2D polaritons for optoelectronic devices and networks

Lead Research Organisation: University of Exeter
Department Name: Physics and Astronomy


The rate of information growth corresponds to an annual increase of 19%, reaching 100 zettabytes by the end of 2022, and novel optoelectronic tools are required for fast information processing. With perpetual generation and flow of information around, increasing the bit rates of devices that process information is imperative for sustainable future. Typically, optical signals - photons - are sent over fibre links, and that is how majority of internet traffic flows. However, photons do not interact with each other, unless they couple to a medium in which they propagate. One way to act is converting light into electronic signals, and processing signals with conventional electronics. However, in this case Ohmic losses reduce energy efficiency and processing speed is defined by electronic timescales. A distinct way to process light relies on strong light-matter coupling. When photons are coupled strongly to optical transitions and particles in semiconductors, they become hybrid light-matter particles - polaritons. Polaritons acquire nonlinearity and allow for information processing in an all-optical way. The efficiency of this process largely depends on many-body properties on materials used for building optical devices.

The project aims to develop a distinct family of optoelectronic devices by exploiting many-body interactions in semiconducting bilayers. Recent results show a highly nonlinear polaritonic response in systems of transition metal dichalcogenides (TMDCs) when these 2D materials are doped with excessive charge (for instance, free electrons). In bilayer geometry, they reveal a zoo of various intralayer and interlayer quasiparticles based on bound electron-hole pairs correlated with electrons. By coupling these quasiparticles to light, we expect that strong coupling merged with many-body interactions will lead to game-changing increase of polaritonic nonlinearity. However, accessing this physics requires developing new theoretical tools that can capture strong correlations in such a system. Many other properties needed for building polaritonic circuits and processing units are yet to be explored.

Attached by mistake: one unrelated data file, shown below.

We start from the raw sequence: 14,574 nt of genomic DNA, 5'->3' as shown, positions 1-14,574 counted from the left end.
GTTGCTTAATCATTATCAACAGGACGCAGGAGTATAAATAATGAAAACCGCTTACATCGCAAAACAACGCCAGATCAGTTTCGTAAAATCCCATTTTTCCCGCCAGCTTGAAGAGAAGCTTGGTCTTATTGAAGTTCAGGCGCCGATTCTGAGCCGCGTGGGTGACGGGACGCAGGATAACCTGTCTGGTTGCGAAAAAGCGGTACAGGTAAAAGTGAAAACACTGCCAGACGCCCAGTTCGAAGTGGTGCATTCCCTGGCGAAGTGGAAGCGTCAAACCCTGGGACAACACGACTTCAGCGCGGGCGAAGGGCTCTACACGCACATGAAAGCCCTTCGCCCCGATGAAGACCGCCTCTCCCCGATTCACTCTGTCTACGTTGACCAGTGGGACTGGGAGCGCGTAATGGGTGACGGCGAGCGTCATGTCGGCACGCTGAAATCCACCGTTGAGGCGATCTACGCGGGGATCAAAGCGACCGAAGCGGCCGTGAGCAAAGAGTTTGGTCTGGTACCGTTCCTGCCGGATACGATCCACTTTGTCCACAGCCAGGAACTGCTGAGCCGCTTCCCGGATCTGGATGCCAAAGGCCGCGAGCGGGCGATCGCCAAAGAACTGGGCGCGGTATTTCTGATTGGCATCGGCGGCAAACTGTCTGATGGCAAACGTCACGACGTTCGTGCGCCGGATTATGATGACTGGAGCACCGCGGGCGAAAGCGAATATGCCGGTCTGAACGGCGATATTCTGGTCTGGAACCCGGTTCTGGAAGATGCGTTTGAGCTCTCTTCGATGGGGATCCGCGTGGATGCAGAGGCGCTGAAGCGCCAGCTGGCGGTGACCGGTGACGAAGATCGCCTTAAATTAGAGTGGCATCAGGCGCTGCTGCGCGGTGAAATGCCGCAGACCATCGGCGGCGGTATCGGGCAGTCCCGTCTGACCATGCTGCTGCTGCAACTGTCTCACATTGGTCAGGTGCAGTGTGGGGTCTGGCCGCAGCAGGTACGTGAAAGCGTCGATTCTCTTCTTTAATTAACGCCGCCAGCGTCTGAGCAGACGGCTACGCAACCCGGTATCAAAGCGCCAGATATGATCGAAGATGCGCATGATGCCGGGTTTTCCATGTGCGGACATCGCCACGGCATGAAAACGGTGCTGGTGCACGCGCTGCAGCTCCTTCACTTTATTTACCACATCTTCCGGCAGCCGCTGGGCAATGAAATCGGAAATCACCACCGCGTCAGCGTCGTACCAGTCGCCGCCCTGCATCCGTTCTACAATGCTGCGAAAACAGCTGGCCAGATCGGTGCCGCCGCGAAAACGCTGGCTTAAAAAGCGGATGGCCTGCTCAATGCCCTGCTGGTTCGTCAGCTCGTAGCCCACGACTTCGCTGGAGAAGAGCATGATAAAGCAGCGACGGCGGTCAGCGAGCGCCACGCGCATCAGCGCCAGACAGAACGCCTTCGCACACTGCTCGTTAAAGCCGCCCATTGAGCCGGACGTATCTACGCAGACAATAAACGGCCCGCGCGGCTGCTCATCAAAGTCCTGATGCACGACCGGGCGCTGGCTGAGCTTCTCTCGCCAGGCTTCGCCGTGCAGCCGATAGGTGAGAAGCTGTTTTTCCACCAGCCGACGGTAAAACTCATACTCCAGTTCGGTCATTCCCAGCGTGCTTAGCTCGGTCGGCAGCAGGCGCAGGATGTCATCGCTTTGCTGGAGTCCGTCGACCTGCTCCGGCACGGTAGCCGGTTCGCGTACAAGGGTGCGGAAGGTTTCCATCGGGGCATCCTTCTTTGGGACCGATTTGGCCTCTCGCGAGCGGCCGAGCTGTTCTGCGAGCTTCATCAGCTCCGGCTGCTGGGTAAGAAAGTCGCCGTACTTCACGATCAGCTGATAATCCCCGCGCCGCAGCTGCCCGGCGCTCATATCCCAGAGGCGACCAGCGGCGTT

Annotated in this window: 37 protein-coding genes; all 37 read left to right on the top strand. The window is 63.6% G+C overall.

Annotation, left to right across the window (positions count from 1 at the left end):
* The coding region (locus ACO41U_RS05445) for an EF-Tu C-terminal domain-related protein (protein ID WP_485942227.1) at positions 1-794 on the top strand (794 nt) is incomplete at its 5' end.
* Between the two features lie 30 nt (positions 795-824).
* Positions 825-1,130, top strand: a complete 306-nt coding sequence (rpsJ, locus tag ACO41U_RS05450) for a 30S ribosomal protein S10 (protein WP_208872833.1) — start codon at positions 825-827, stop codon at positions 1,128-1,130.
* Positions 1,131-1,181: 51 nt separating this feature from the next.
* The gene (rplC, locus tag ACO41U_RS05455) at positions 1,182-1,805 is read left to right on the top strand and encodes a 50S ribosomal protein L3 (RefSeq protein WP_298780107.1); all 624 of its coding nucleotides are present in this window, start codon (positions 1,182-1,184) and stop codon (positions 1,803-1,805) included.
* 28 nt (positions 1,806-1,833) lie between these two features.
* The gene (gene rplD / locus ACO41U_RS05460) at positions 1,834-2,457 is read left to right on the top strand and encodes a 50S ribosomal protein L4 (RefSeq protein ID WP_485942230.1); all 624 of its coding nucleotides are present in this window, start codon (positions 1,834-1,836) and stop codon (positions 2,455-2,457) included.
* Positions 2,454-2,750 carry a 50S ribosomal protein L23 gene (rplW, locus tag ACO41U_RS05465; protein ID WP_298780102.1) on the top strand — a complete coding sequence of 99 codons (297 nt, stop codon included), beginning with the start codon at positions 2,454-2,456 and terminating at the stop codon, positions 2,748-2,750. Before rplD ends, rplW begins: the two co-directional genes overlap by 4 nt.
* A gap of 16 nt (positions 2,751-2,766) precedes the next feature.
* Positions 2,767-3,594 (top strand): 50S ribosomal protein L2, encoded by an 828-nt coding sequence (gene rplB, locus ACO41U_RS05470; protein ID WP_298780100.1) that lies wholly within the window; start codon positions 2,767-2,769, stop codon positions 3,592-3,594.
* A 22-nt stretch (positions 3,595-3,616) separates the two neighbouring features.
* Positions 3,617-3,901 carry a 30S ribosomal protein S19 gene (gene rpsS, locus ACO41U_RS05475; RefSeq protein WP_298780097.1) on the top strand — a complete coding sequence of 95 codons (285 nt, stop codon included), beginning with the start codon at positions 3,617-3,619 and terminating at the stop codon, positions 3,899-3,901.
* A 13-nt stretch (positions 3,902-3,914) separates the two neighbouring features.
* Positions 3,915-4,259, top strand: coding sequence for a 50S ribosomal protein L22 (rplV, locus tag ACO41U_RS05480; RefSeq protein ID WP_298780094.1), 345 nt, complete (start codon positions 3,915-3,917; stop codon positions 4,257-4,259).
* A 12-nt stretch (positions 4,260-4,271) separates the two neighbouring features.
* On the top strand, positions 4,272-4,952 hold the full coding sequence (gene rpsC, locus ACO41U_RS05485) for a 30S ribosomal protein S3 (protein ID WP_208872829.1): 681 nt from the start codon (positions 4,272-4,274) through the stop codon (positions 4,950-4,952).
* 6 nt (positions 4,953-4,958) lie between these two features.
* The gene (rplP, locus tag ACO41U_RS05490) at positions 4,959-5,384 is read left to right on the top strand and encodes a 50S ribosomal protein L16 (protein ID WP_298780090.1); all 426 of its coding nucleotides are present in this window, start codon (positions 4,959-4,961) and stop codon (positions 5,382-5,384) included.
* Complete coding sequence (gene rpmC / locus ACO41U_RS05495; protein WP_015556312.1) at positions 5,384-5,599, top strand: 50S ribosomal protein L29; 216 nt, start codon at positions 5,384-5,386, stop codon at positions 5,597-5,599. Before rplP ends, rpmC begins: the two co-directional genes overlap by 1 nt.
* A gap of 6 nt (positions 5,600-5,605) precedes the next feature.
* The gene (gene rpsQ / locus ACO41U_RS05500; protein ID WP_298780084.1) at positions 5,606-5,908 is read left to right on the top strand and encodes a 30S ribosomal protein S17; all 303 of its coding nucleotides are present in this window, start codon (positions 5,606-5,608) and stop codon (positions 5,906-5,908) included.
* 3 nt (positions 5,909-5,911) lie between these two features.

In the project, we aim to develop a theoretical description of 2D polaritons in transition metal dichalcogenides and propose blueprints for optoelectronic devices that use polaritonic many-body interactions. Our project is structured around three objectives.
1. We will develop a theoretical description of nonlinear response in doped TMDC bilayers in order to characterise many-body interactions of 2D polaritons.
2. We will study nontrivial transport properties of doped TMDC bilayers to design polaritonic circuits based on many-body interactions.
3. We will use highly nonlinear polaritonic lattices in TMDC heterobilayers to develop polaritonic computational networks.
As a result, we will develop the background for future 2D polaritonic devices based on highly nonlinear bilayer systems.


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